In 2009, Green appeared in concert at Feinstein's at the Loews Regency, in New York City, with performers Jenn Colella, Ann Harada and Norm Lewis.[9]

Green enrolled in the BMI Lehman Engel Musical Theatre Workshop, where she met Tom Kitt, who suggested the two collaborate on a musical stage adaptation of the comedy-drama film High Fidelity (2000). The show had a one-month run at Boston's Colonial Theatre, then went to New York City. The production opened on December 7, 2006, at the Imperial Theatre in New York City where, hampered by poor reviews,[10] it closed after 14 performances.

The musical Bring It On: The Musical, with music and lyrics by Lin-Manuel Miranda, Tom Kitt and Green and book by Jeff Whitty, premiered at the Alliance Theatre in Atlanta, Georgia on January 16, 2011.[11][12][13] Green has written a number of songs with Phish leader Trey Anastasio, one of which ("Burn That Bridge") was performed live by Anastasio in May 2010.

Green and Anastasio wrote the music, with lyrics by Green and the book by Doug Wright, for Hands on a Hardbody, which is a stage musical version of the documentary film Hands on a Hard Body: The Documentary (1997). The musical had its world premiere at the La Jolla Playhouse in San Diego, California in April 2012, and it ran on Broadway in April 2013.[14] Green and Anastasio received a nomination for the Tony Award for Best Original Score.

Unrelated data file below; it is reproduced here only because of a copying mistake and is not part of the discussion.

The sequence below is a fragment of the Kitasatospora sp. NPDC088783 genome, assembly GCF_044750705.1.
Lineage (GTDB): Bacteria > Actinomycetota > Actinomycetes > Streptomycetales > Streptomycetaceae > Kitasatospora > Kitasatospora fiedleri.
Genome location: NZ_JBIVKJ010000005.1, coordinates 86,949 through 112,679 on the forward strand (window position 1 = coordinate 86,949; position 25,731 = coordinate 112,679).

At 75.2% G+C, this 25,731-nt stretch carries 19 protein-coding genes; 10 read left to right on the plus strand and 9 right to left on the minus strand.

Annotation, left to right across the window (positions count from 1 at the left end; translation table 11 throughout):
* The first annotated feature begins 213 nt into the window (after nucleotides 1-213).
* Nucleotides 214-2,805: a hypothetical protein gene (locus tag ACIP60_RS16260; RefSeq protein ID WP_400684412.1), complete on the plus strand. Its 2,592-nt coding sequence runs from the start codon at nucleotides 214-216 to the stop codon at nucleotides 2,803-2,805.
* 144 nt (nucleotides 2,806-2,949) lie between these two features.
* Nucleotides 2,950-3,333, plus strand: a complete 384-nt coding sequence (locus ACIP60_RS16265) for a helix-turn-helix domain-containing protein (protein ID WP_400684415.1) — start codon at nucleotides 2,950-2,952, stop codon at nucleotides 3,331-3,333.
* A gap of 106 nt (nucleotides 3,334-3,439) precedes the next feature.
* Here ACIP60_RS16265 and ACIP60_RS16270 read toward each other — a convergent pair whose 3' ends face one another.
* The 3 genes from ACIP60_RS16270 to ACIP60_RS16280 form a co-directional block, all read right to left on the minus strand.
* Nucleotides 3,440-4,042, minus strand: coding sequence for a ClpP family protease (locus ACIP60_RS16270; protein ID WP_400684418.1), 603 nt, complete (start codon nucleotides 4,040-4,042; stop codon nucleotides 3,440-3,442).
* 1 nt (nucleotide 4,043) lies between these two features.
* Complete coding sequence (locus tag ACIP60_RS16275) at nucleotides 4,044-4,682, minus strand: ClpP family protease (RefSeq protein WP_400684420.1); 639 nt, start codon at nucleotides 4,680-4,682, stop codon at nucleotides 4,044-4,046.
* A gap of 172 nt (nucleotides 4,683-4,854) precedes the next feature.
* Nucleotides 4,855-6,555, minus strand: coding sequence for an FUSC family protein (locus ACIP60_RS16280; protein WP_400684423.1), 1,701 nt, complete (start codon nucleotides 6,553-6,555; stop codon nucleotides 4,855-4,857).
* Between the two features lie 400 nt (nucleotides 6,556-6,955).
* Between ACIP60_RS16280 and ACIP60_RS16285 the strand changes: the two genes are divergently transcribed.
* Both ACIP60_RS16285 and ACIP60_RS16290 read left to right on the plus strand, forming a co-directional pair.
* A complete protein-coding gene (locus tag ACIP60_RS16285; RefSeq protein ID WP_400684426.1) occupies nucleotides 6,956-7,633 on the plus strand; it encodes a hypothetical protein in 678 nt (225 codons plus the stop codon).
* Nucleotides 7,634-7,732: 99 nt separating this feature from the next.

Green is the recipient of a 2004 Jonathan Larson Award and grant for excellence in songwriting, and is a contributing writer to Playboy magazine.[15][16]

In 2021, Green became the first woman president of the Dramatists Guild of America.[17]

In 2022, Green wrote the lyrics for the Broadway musical Mr. Saturday Night, starring Billy Crystal. She received a Tony Award nomination for Best Score,[18] with composer Jason Robert Brown. She also was nominated for the 2022 Drama Desk Award for Outstanding Lyrics for the show.

Personal life edit

Green and her husband, Jeffrey Kaplan, who is an orthopedic surgeon, reside in Manhattan.[3]

Filmography edit

Film edit

Year Title Role Notes
1991 The Refrigerator Secretary #2
2021 Tick, Tick... Boom! Aspiring Composer and Lyricist

Television edit

Year Title Role Notes
1989 Great Performances Mrs. Newsome episode: "Our Town"
2014 Peter Pan Live! television film; soundtrack

See also edit

References edit